Statistically speaking, this sort of incident is very, very rare among cruising cats.

    Also note that the overturned boat made a much larger, drier, more visible and more stable platform than a life raft would.

    It was noted that the overturned boat was hard to see among the whitecaps. I believe there is a very strong case for painting the underside of the bridgedeck in orange non-skid.

    Preventing hypothermia is critical. I do think that any boat going offshore should carry the same protective suits that Coast Guard crews wear (and when conditions warrant it, the crew have to wear them!) They’re not cheap, but I’d put them pretty high on the priority list when outfitting a boat.

    The cause of the capsize is not entirely clear. Was the boat still under sail in 45-knot winds? Had the crew deployed a drogue of some kind? The “if the worst happens” preparations appear to have been largely correct, but the “prevent the worst from happening” plan evidently fell short somehow.

    • Good point about the suits. I always keep 2 wet suits on-board when sailing in water cooler than 70F. Even if you are only going in for a few minutes to untangle a line, a wet suit is a great aid. There is no question, if I cruised in those waters I would keep something suitable on-board. Even for those cruising warmer waters, one suit is a good idea, for jelly fish and water that is cooler than you like.

      Once I had to swim ~ 20 yards to retrieve a rudder in 32F water wearing windblocker fleese; it was cold but survivable. Another time I did an engine repair in 40F water wearing a wet suit; not too bad at all.

    • Excellent thoughts Matt. Our vessel’s previous owner told me that if he were to sail offshore, he would run a knotted line from bow to stern under the boat so that if it were to invert, the crew would have something to hold on to while on top of the boat. The suits sound like a very good idea. Wouldn’t take too long to die from hypothermia in colder waters.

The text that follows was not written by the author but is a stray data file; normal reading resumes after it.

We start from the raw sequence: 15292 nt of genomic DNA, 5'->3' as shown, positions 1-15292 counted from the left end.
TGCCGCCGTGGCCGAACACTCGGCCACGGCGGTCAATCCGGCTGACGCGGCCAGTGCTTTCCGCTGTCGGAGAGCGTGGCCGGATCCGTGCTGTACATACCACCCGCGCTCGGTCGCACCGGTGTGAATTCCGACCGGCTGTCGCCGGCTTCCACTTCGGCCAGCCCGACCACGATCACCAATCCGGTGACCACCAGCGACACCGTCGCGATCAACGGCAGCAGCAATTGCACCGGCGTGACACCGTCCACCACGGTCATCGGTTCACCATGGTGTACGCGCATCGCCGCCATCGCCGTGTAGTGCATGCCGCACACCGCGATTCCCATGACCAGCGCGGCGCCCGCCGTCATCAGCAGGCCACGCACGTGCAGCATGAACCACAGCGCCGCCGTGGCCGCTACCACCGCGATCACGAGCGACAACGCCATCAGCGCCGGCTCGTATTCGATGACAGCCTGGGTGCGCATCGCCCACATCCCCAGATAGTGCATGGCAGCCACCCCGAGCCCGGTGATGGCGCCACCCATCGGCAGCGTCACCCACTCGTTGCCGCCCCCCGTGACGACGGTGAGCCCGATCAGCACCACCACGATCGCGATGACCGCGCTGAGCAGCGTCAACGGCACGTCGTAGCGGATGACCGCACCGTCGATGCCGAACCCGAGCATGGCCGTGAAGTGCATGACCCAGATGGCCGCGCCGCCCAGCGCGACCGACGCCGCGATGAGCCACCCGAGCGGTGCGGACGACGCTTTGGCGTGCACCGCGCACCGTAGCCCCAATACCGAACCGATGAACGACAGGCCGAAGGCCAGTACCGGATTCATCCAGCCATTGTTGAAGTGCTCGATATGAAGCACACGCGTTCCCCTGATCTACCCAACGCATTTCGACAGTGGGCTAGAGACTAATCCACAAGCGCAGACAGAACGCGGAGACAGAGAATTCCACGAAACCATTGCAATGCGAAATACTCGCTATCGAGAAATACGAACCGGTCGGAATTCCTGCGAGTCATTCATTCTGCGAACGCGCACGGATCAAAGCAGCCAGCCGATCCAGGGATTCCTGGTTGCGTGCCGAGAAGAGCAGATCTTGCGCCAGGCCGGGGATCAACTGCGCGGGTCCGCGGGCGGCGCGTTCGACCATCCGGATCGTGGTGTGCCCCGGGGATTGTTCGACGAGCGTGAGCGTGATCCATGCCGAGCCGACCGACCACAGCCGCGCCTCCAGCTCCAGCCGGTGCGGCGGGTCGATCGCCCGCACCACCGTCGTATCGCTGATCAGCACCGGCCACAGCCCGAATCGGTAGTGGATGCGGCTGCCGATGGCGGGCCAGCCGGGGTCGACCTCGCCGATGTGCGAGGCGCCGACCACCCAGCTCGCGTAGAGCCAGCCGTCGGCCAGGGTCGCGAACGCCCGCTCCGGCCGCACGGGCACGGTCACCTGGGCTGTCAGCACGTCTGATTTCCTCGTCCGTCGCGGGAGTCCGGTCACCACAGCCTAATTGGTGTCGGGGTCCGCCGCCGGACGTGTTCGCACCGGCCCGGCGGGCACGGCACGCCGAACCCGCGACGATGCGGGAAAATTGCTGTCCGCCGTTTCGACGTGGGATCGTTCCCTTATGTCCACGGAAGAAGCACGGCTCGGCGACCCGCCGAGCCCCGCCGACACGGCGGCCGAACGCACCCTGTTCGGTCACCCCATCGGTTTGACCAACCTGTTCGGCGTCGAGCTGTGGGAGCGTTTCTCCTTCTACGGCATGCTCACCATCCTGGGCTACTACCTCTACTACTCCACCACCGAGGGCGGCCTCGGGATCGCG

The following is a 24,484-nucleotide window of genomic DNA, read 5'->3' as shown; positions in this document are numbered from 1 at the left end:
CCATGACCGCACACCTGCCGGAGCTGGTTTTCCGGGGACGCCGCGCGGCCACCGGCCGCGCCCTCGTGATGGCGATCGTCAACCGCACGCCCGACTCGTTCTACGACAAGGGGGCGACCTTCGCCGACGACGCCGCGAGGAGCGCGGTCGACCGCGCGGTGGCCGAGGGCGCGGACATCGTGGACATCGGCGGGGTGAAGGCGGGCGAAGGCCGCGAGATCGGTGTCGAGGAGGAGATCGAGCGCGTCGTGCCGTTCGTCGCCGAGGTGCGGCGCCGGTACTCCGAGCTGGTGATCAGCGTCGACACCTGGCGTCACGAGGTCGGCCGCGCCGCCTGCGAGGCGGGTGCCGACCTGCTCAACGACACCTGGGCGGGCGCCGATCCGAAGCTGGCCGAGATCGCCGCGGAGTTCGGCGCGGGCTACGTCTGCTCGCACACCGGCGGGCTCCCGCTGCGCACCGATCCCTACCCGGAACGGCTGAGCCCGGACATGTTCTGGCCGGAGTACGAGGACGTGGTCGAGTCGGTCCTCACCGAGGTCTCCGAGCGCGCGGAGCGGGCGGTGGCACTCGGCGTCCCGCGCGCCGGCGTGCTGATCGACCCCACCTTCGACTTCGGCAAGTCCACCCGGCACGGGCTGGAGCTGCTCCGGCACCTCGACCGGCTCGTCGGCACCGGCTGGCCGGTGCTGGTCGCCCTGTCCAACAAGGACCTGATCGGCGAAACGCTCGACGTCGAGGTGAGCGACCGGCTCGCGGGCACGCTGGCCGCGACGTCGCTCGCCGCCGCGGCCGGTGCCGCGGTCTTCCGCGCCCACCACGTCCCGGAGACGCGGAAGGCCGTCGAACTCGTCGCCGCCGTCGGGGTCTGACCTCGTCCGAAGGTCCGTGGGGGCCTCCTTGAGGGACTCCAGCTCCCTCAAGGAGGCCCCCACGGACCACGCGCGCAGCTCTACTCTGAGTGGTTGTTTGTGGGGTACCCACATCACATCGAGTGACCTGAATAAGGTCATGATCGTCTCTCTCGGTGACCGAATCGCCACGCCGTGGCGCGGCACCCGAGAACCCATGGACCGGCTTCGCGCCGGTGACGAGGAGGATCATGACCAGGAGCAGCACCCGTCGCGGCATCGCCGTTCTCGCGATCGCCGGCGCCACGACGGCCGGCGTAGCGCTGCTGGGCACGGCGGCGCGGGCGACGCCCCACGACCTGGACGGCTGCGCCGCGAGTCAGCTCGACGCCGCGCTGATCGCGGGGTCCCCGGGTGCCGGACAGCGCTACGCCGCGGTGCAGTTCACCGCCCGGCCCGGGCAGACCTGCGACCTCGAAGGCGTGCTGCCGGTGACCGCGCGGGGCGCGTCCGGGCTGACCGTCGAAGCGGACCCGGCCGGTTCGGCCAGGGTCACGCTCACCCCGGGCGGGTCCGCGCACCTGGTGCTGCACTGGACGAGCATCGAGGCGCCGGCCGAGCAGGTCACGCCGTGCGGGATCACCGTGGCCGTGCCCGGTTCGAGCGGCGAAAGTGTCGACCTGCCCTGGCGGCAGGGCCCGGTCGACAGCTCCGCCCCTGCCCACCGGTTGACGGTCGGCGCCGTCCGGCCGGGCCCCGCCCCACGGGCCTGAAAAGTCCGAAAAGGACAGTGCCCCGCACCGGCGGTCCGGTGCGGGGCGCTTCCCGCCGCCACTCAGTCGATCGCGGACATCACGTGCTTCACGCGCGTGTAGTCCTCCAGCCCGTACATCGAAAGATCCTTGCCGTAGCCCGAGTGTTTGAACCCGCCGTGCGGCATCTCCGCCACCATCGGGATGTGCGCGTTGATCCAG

3. Wow! So glad they’re safe. An EPIRB will definitely be on our boat when we start cruising. Being new to sailing, we learned this past Saturday how powerful the wind can be. We had to pull in our head sail (only sail up) due to the high winds. Stay safe!

    • The wind sure does have a lot of power. I read about your difficulties furling the sails. Sounds a lot like our first days sailing Katana last year!

  4. Helen A. Spalding

    I would make a guess that they got going too fast and actually pitchpoled, rather than capsized. If they were going too fast and buried the bows, the boat would trip over herself. However, she DID float, and they had their supplies and equipment handy. I notice that they had also deployed the dink, in case they had to step up! I’m gladd they are safe, and were prepared to summon help. However, I suspect that, had they had and deployed a series drogue, they would not have had to summon help because they wouldn’t have gone over in the first place. This also shows that even well prepared adult sailors may have to be rescued. Abby is not alone in this.

  5. This boat is too small for the conditions they were sailing in. Latitude 38 mentioned that people at the marina from where they left were ‘puzzled as to why they left when a gale was forecast’. Unless you rely on luck, sometimes you have to recognize the limitations of a small boat and plan accordingly. A forty foot cat? Sure, it could handle those conditions. A 32-ft? I think you are taking chances.

    • You’re likely right, especially given that they could have stayed where they were. I’m not so sure an extra 8 feet in length would have improved their chances much though!

      • An extra 8 feet in length (25% more), on its own, likely wouldn’t have made much difference.

        Assuming the 40′ boat has similar proportions to the 32′, though, it would have 1.25 times the beam, 1.95 times the displacement and 2.44 times the stability. That’s enough to make quite a big difference in a storm situation. Good seamanship is still critical, but the larger boat requires quite a lot more wind and wave energy to get in similar trouble.

        The downside, of course, is that the extra 8′ ends up doubling the cost of the boat, and since it now needs a bigger slip and doesn’t fit in the same Travelift, the dock and yard bills also go up. There are ways to get the safety and speed advantages of a larger platform without unduly increasing the weight and cost, but the resulting boat would have to spend most of its time at anchor (hard to fit in a marina) and would be hard to sell (people expect a long/wide boat to be spacious, luxurious and systems-intense).